Tyger Tyger, burning bright,
In the forests of the night;
What immortal hand or eye,
Could frame thy fearful symmetry?
So wrote mystical London poet-artist William Blake, with a rhyming couplet that only really works if you're a Brummie.
To partly answer his speculation, this mortal hand and eye is about to frame 12 of the beasts, as spotted around the streets of London.
See also: Around London in 12 elephants
1. London's largest tiger
I've not been out and measured it, or anything, but I'd hazard a guess that the Tiger pub in Hackney features London's largest representation of a tiger. The Wick Road pub is dominated by a two-storey tiger's head which has dominated a prominent junction since 2017. It's the work of artist Jerome Davenport, whose other murals include the Sylvia Pankhurst painting on the Lord Morpeth pub, in Bow.
2. Crouching Tiger, Hidden Roundel
The platform walls at Charing Cross underground station are endlessly fascinating. Alongside the medieval stonemasons of the Northern line are the artistic flourishes of the Bakerloo. Here we find this reproduction of Henri Rousseau's tiger, which looks like it's straining to do a poo into a handily placed litter tray. You can see the original in the nearby National Gallery (minus the litter).
3. The real thing
London Zoo has long been home to genuine tigers, and is the only place in central London where you can see these majestic animals. The zoo is part of an international effort to increase numbers of Sumatran tigers, which are endangered in the wild (only around 300 remain). Several cubs have been born here in recent years though, including one in December 2021, to mum Gaysha and dad Asim. At time of writing, it's not yet known whether the cub is male or female, so it remains unnamed.
4. Tiger post
And while you're at the zoo, seek out this most unusual post box. A Victorian original has been specially painted to resemble the stripes of the tiger. As you can see from the photo, it's used for donations today, rather than mail.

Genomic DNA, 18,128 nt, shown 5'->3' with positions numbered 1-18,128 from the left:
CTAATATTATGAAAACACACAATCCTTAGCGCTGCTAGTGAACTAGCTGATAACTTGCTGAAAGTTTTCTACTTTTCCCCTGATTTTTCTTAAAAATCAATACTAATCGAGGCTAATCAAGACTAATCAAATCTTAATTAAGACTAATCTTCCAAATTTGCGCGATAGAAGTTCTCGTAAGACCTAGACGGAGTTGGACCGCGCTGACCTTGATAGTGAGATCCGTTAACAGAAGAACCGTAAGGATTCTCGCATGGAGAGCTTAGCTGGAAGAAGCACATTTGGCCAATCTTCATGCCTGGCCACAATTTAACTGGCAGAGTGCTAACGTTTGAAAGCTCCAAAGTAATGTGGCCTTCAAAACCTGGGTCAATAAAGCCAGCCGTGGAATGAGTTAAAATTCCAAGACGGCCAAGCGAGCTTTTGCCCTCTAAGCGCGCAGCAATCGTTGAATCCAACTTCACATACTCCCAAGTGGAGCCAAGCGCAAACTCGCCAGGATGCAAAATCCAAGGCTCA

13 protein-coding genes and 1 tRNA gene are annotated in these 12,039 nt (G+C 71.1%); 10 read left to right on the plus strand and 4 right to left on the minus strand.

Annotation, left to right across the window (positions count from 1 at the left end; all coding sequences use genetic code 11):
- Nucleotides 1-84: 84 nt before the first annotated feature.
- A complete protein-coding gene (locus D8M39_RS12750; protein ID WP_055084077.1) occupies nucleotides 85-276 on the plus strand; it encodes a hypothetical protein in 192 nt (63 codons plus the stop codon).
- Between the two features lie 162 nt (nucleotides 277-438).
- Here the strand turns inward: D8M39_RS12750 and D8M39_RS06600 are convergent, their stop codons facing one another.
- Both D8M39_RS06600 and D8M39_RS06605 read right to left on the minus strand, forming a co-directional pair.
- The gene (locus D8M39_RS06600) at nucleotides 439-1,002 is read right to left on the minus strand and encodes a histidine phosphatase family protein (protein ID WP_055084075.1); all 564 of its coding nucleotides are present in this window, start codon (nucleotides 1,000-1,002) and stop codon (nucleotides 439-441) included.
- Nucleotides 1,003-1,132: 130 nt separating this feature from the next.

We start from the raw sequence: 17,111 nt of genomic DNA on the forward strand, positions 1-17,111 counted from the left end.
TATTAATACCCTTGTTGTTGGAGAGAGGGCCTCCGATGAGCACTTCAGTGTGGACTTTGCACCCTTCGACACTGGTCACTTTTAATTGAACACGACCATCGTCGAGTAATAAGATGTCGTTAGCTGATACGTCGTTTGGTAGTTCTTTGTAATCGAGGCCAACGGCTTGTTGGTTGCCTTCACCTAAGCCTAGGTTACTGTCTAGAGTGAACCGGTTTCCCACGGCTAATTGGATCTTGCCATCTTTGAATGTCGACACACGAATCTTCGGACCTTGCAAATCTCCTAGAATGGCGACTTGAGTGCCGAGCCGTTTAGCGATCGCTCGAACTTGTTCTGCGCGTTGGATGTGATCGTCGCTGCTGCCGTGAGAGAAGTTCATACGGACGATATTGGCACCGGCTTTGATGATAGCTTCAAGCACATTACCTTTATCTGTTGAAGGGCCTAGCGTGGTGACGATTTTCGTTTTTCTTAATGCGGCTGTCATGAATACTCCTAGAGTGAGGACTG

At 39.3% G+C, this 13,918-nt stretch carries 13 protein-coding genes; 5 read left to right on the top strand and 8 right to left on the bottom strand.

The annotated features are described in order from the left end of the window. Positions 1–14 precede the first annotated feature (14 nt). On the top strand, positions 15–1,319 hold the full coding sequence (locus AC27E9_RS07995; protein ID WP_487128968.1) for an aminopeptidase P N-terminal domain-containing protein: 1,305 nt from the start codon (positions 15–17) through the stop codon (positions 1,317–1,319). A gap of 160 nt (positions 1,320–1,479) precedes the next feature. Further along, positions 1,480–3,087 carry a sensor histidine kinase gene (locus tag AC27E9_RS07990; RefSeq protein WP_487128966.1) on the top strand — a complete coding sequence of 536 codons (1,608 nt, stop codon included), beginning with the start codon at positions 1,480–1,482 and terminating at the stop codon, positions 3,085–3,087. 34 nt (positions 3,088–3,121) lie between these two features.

5. Tipu's Tiger
Representations of tigers can be found in many of London's museums. By far the most popular, and peculiar, is surely Tipu's Tiger at the V&A. It shows a fallen British soldier of the East India Company being savaged by a tiger (who also happens to be a miniature pipe organ).
The model was created for Tipu Sultan ("The Tiger of Mysore"), who ruled the Kingdom of Mysore in southern India in the late 18th century. Tipu understandably hated the East India Company, who frequently launched attacks on his territory. The invaders eventually overcame Tipu's forces, took control of his kingdom, and brought the tiger model back to England. It immediately became a popular exhibit and remains an emblem of the V&A today, albeit one wrapped in a complicated and controversial history of imperialism.
6. Jamrach's tiger
This has got to be among London's weirdest statues. An upright, low-res tiger prepares to swat a young boy with its giant oven glove of a paw. You'll find the oddity inside the equally peculiar Tobacco Dock (a failed shopping mall turned event centre in Wapping). The sculpture recalls a notorious incident from Victorian times. In 1857, an adult tiger escaped from the premises of animal importer Charles Jamrach. Nine-year-old John Wade approached the beast with curiosity, as only nine-year-old boys can. The big cat grabbed hold of Wade and carried him off. Fortunately, the boy later escaped unharmed but sued Jamrach for his carelessness. It ranks among London's greatest animal escapes.
7. William Blake tyger tyger mural
In the backstreets of Finsbury (roughly, the area either side of Old Street) can be found this fetching mural to one of William Blake's best known poems. Blake is buried very close by in the dissenters' cemetery of Bunhill Fields. The mural isn't as well known as it should be. In part, this is because it's down an obscure side-street (Baird Street), but also because the mural is largely hidden by a fig tree. The fig is somewhat symbolic of Blake. The great man is known to have enjoyed the shade of the tree in his Lambeth garden, and a fine specimen grows next to his tombstone in Bunhill Fields. The mural artists (Paul Skelding and Tim Sanders) have included a fig leaf just beneath the tiger's head.
8. The other Tiger Tiger
The average lifespan of a tiger is just 8-10 years. The massive Tiger Tiger nightclub on Haymarket has lasted three times as long, having opened in 1998. Already one of London's most famous night spots, it hit national headlines back in 2007 after a failed car bomb attack outside. A true survivor.
9-12. Street art tigers
Like the glimpse of a tiger in a forest, works of street art are often ephemeral. They are here, and then they are gone. None of the following murals can still be seen on the streets of London. But the tiger is such a popular subject, that other striped cats are sure to feature on the walls of our city in the future.
All images by the author unless otherwise stated.
See also: Around London in 12 elephants